Conditions We Treat in the Movement Disorders Program
The Movement Disorders Program combines exceptional clinical care with the most advanced medical technologies for accurate diagnosis and effective treatment of the full range of movement disorders.
Parkinson’s disease (PD) is a common movement disorder that affects about one million Americans currently, with 60,000 new diagnoses each year. While the incidence of PD increases with age, about four percent of people with PD are diagnosed before age 50. Men are one and a half times more likely to be diagnosed.
Parkinson’s disease is a slowly progressing, degenerative neurological condition that is chronic and worsens with age. It is caused by the loss of dopamine-producing brain cells. Dopamine is essential for smooth and coordinated muscle movement.
Symptoms of the disease include:
- Tremor or trembling of the arms, jaw, legs, and face
- Stiffness or rigidity of the limbs and torso
- Slowness of movement (bradykinesia)
- Impaired balance and coordination
The non-motor symptoms include depression, anxiety, restlessness, sleep difficulty, memory problems, fatigue, soft speech, vivid dreams, and dream enactment. Presentation, severity, and progression of these symptoms can vary person to person. Because different movement disorders can have the same symptoms, careful diagnosis is vital for proper treatment.
Essential tremor (ET) is a neurological disorder that causes rhythmic, involuntary movements of parts of the body, primarily the hands. The cause is unknown, but in most cases, it is an inherited condition (familial essential tremor). ET is the most common trembling disorder, and is often confused with Parkinson’s disease. For this reason, a careful diagnosis is extremely important.
The main symptom of ET is an involuntary movement, called tremor. It can affect several different body parts including:
- Head and neck
- Vocal cords
The tremor can occur when the body part is held still or while performing an action. For example, postural tremor — tremor while the body part is held still — can occur in your hand while holding a TV remote. Action tremor — tremor when the body part is in movement — can occur while bringing a cup to your mouth.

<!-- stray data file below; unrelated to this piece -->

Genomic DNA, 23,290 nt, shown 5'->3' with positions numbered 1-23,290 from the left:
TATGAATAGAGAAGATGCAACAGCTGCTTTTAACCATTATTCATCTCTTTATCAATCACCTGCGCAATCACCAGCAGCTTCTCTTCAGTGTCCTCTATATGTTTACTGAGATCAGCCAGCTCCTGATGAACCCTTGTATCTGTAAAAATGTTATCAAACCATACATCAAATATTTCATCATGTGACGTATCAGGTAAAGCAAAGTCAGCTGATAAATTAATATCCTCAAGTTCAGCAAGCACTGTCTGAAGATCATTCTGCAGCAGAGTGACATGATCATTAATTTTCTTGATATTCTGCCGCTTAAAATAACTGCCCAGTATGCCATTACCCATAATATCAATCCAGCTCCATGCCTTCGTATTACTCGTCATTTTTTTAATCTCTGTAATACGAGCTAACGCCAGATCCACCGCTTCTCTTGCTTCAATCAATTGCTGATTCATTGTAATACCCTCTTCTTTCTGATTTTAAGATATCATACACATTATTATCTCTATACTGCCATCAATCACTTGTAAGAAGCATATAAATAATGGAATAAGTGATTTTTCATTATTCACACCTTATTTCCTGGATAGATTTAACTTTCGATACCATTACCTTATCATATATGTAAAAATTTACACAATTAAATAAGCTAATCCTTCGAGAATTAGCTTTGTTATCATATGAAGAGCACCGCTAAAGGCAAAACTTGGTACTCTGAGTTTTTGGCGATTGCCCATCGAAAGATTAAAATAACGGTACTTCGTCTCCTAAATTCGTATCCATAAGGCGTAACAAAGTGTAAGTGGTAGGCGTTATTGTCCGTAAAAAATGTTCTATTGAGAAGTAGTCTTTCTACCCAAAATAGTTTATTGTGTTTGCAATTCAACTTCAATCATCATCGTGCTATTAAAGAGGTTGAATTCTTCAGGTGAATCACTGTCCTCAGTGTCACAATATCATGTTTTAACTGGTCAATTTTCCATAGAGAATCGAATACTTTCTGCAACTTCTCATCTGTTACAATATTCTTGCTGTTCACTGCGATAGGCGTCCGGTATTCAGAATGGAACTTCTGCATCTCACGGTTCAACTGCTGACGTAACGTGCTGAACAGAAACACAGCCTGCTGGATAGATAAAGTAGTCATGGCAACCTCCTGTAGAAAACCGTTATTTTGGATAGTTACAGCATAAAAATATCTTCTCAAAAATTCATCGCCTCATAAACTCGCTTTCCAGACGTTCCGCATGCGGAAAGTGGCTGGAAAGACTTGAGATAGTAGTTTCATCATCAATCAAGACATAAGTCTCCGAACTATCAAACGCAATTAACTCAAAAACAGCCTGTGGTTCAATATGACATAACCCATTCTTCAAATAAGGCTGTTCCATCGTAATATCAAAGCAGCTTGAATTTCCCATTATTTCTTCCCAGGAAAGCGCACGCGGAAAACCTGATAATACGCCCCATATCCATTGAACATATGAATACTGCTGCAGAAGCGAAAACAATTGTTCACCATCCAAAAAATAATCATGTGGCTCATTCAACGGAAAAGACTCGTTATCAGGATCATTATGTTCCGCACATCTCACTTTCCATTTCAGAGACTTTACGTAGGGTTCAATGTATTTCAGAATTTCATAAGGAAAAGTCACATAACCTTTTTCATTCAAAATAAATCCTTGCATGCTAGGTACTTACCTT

Less common symptoms could include a quivering sound in the voice, uncontrollable head-nodding, and tremors in the legs or feet.
ET is usually not life-threatening or severely debilitating. Stress reduction and avoidance of smoking, caffeine, and alcohol may help minimize symptoms. If tremors are pronounced enough to interfere with daily life, ET is typically treated with medication. Tremors that remain disabling despite medication trials can be treated with surgical options such as deep brain stimulation and focused ultrasound.
The cause of ET is not yet known. However, up to half of patients with ET also have a family history of the condition. Imaging studies of the brain have suggested that the cerebellum, the part of the brain responsible for complex motor functions and balance when walking or standing, has disrupted connections in people with ET.
Dystonia is a disorder that affects the way the body moves. It causes the muscles to contract, which makes them move involuntarily or become stuck in an abnormal position. Dystonia can be genetic, caused by disease or injury, or a side effect of medication. There are various types defined by how it affects the body:
- generalized dystonia can affect the entire body,
- hemidystonia affects one side,
- focal dystonia affects a specific body part, and
- multifocal dystonia affects two or more parts of the body.
When the eyes are affected, the condition is called blepharospasm, and the patient has difficulty controlling the eyelids and brow, which interferes with vision. Cervical dystonia refers to problems controlling the neck and shoulders. Other types cause problems with control of the face, jaw and mouth, hands, limbs, or extremities, etc.